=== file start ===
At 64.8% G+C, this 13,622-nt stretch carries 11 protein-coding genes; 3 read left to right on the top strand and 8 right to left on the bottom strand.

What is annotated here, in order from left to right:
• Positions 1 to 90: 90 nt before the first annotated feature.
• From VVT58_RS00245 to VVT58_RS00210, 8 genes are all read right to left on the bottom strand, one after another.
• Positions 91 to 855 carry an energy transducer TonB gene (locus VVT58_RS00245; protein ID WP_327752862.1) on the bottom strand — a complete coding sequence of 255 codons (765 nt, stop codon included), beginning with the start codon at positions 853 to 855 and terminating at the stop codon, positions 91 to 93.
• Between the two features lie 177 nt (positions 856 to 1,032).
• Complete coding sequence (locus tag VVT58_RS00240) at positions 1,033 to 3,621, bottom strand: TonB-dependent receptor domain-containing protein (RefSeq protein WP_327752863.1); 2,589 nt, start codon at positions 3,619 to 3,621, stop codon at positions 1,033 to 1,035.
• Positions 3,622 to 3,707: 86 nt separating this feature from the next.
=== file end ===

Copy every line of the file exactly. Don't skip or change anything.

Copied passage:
At 64.8% G+C, this 13,622-nt stretch carries 11 protein-coding genes; 3 read left to right on the top strand and 8 right to left on the bottom strand.

What is annotated here, in order from left to right:
• Positions 1 to 90: 90 nt before the first annotated feature.
• From VVT58_RS00245 to VVT58_RS00210, 8 genes are all read right to left on the bottom strand, one after another.
• Positions 91 to 855 carry an energy transducer TonB gene (locus VVT58_RS00245; protein ID WP_327752862.1) on the bottom strand — a complete coding sequence of 255 codons (765 nt, stop codon included), beginning with the start codon at positions 853 to 855 and terminating at the stop codon, positions 91 to 93.
• Between the two features lie 177 nt (positions 856 to 1,032).
• Complete coding sequence (locus tag VVT58_RS00240) at positions 1,033 to 3,621, bottom strand: TonB-dependent receptor domain-containing protein (RefSeq protein WP_327752863.1); 2,589 nt, start codon at positions 3,619 to 3,621, stop codon at positions 1,033 to 1,035.
• Positions 3,622 to 3,707: 86 nt separating this feature from the next.